Prenuptial agreements have something of a bad reputation in some quarters. Many people in Texas look at prenuptial agreements as pessimistic. On the surface, they can seem to fly in the face of traditional notions of lifelong marriage and “until death do we part.” The truth, however, is more complicated. In many ways, prenups are a smart option for protecting both parties going into a marriage.

Prenuptial agreements give future spouses the opportunity to negotiate a breakup while they’re still in love with one another. Instead of wrangling over possessions and finances when things have gone bad in the marriage, prenups allow people to come up with a fair and equitable division of property before a relationship has broken down. It’s much easier to make a plan for the worst when everyone wants the best for each other.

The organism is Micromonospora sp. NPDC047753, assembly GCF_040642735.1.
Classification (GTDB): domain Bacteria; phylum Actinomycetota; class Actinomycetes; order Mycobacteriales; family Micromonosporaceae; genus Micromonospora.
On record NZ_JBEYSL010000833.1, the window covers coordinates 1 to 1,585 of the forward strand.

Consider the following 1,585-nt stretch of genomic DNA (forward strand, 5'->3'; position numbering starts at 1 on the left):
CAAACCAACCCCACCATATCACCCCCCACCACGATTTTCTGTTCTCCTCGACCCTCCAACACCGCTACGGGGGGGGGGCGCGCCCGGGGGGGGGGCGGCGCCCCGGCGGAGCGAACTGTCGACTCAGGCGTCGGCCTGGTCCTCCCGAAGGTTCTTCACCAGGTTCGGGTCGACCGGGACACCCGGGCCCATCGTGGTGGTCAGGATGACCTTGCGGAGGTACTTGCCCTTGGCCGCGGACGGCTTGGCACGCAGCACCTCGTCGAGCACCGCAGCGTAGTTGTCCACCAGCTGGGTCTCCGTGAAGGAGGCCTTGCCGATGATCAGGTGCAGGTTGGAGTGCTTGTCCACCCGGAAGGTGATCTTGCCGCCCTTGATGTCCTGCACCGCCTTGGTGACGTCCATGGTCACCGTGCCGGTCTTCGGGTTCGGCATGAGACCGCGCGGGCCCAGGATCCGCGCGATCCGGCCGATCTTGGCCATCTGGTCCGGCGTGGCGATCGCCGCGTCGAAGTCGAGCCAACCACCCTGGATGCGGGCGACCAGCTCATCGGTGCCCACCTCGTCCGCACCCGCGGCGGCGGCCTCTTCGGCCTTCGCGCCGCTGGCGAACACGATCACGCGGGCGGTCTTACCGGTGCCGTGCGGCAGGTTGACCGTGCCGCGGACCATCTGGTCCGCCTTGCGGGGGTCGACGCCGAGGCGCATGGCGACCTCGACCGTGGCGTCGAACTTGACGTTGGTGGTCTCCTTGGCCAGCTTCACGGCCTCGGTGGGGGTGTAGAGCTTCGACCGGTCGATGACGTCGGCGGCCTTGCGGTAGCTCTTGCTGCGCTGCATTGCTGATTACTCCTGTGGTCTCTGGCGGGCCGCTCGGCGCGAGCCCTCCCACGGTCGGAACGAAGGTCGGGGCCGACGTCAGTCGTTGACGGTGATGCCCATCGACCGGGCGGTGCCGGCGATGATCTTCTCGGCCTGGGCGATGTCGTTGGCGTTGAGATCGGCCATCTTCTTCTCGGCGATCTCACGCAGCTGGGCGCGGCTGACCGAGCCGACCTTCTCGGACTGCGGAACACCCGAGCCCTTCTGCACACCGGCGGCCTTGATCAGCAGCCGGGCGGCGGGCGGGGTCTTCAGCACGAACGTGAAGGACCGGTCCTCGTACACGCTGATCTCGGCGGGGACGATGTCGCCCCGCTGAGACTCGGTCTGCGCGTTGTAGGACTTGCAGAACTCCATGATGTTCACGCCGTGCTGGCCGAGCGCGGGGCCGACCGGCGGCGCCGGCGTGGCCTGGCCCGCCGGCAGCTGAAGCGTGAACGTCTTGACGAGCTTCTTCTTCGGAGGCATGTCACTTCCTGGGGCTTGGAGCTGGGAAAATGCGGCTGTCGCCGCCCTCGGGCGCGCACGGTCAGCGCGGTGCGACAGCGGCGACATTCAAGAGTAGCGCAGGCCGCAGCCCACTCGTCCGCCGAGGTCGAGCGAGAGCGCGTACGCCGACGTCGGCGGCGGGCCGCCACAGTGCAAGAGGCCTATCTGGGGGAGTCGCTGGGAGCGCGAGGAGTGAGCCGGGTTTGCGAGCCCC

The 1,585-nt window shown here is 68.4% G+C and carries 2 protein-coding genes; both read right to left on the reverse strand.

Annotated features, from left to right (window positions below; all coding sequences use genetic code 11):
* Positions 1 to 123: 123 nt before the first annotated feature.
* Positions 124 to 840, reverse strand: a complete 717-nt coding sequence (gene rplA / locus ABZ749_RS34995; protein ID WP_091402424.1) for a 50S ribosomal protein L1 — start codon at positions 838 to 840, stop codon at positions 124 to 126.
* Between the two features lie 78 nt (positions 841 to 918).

Some people struggle to re-frame prenuptial agreements as a prudent plan for the future. The best way to think about a prenup, perhaps, is as a form of insurance. No one wants to deal with problems like house fires, car accidents or cancer. But most people have homeowners, automobile and medical insurance. Prenuptial agreements provide protection in much the same way.

For couples who are planning to marry, it’s a good idea to schedule a meeting with a financial planner and an experienced family law attorney. It’s not that difficult to obtain a prenuptial agreement that protects everyone and ensures an equitable division of assets should the marriage break down. This is particularly essential when one half of the couple has significantly higher assets and for second marriages where one or both parties have children. Prenups are also a must-have if either party has a family-owned and operated business.